Acculturation is defined as continuous, firsthand contact with other cultures functioning at both group and individual levels (Castro 2007). It is reflected in our culturally diverse society, calling for a greater understanding of the environmental and cultural impact on health (Castro 2007). This study investigated the relationship between acculturation and self-rated health (SRH) among Hispanics. Hispanic participants (n=135) were assessed on acculturation, various psychosocial factors, and a self-reported single item general health status measure. Participants underwent a comprehensive interview utilizing a standardized questionnaire on acculturation, various psychosocial factors, and a self-reported single item health indicator. Health status was ascertained by the question, “In general, would you say your health is: excellent, very good, good, fair, or poor” (Cohen, Kamarck, and Mermelstein, 1983). In addition, physiological measurements and demographic characteristics including age, gender, body mass index (BMI), medical history, and socioeconomic status were also obtained. Univariate analyses found Mexican-oriented participants 3.16 times more likely to report fair/poor SRH (95% CI 1.37, 7.25) compared to Anglo-oriented Hispanics. Acculturation was also associated with SRH in multiple regression models controlling for enabling or need factors, but not predisposing factors. Acculturation status is a powerful determinant of SRH and should be used as a tool in medical and public health to better understand the role of acculturation in Hispanic behaviors, health outcomes and health care use. Such research findings will contribute to the design of culturally sensitive prevention and treatment strategies for racially/ethnically diverse and immigrant populations.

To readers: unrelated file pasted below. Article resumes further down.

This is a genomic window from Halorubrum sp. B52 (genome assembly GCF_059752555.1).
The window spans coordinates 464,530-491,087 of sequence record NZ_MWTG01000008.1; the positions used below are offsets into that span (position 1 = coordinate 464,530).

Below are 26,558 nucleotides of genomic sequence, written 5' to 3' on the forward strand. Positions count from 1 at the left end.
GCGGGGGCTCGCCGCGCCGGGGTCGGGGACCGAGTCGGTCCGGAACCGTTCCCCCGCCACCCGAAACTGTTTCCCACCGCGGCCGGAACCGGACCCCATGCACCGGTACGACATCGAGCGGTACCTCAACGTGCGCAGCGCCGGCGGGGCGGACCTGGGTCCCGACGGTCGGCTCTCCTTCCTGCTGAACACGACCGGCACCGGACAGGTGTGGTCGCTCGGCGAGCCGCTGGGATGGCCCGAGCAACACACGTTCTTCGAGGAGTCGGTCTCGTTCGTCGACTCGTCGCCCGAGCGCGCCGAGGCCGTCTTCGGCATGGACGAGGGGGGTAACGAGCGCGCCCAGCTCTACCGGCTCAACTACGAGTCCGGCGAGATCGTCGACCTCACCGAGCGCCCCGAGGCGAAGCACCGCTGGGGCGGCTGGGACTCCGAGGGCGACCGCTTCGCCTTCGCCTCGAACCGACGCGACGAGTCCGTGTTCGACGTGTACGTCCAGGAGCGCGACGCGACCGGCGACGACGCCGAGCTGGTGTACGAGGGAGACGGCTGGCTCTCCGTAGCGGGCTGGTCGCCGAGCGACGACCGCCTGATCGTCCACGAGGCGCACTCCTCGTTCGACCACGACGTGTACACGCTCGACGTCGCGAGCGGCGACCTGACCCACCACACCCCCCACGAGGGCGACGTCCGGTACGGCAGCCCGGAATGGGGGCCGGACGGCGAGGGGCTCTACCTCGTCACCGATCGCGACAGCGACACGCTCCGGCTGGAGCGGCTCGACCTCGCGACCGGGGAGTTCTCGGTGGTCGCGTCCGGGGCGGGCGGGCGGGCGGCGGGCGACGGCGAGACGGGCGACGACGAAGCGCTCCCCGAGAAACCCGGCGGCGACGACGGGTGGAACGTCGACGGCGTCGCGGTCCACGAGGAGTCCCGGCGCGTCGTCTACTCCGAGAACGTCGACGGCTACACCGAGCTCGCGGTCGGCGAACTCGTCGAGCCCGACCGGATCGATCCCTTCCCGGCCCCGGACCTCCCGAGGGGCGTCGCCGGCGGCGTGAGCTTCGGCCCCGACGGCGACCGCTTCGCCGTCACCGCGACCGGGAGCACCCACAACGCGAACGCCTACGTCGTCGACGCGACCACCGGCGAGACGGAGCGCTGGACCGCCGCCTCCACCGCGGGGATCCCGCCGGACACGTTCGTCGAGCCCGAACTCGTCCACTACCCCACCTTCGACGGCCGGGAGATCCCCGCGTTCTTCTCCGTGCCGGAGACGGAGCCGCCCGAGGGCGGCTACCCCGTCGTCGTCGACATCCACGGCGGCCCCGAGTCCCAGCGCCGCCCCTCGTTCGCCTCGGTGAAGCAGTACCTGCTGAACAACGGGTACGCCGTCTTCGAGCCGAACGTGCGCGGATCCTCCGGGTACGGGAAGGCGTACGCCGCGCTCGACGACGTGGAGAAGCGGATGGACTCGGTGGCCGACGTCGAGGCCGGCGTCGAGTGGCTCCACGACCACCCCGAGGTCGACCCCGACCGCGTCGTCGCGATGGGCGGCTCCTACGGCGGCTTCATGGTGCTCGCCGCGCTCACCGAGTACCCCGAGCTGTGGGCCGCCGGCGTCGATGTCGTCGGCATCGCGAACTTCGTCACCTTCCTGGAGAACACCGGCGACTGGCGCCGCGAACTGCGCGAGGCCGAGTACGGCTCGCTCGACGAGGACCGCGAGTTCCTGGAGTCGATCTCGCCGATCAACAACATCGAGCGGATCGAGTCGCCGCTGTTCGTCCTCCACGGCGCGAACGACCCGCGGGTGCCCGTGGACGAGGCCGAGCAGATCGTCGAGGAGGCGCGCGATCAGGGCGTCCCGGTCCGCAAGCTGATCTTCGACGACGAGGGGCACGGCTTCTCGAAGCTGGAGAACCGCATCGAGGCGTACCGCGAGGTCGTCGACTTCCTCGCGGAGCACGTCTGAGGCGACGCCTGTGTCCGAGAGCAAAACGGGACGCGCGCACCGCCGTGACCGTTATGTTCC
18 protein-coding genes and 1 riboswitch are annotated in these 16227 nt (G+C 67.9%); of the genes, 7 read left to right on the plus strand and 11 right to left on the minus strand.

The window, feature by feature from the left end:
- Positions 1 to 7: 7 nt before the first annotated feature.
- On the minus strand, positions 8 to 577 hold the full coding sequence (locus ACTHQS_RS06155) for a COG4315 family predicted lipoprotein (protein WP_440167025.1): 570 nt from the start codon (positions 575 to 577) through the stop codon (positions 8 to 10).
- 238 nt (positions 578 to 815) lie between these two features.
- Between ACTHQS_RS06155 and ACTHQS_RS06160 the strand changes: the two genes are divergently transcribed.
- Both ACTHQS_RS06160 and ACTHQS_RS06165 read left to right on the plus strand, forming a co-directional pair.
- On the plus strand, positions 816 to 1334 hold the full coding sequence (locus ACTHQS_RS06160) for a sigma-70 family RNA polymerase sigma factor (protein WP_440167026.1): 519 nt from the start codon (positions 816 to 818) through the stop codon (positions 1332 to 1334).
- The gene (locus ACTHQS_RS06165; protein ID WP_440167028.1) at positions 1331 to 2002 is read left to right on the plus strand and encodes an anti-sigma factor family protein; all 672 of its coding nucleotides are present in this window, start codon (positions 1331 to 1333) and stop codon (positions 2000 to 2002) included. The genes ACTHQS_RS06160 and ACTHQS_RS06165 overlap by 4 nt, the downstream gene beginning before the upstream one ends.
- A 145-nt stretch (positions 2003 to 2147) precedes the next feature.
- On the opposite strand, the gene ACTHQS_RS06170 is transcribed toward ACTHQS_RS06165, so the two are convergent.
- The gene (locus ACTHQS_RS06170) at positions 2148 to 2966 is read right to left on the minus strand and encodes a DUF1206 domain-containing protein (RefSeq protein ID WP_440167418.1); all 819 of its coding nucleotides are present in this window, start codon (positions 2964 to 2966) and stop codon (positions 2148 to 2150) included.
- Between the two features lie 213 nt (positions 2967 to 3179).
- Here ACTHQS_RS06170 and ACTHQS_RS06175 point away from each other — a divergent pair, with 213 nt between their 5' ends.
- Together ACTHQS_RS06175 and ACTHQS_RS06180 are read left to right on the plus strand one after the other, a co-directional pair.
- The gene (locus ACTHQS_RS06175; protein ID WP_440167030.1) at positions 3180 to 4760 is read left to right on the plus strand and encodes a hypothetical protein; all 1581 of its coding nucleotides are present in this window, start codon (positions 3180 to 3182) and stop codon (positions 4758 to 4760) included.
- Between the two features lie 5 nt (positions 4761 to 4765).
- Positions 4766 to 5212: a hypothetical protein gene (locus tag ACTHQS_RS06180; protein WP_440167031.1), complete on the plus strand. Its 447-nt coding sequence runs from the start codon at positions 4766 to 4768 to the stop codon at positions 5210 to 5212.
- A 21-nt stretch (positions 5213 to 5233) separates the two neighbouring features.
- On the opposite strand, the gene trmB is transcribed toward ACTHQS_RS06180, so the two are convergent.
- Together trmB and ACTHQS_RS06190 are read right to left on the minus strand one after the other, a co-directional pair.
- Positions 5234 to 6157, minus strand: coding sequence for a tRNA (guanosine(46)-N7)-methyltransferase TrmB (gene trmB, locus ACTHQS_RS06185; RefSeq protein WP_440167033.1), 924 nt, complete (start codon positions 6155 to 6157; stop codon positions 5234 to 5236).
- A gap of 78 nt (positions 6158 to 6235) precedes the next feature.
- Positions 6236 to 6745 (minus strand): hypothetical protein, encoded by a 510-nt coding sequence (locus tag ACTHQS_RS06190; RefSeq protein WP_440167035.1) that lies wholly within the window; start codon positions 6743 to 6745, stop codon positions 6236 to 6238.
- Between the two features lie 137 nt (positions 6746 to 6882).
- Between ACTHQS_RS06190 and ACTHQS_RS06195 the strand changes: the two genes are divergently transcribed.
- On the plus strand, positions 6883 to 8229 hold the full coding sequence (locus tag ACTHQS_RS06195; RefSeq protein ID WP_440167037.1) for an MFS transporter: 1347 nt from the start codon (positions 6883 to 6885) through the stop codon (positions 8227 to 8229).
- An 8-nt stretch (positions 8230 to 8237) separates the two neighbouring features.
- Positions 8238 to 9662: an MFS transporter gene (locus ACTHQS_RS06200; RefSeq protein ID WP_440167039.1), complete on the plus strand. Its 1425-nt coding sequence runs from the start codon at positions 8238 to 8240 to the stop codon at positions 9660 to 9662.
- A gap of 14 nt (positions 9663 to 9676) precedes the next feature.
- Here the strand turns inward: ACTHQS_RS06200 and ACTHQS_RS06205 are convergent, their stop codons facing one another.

Association between periconceptional maternal fish consumption and birth defects
Michelle Steck, Texas A&M Health Science Center School of Rural Public Health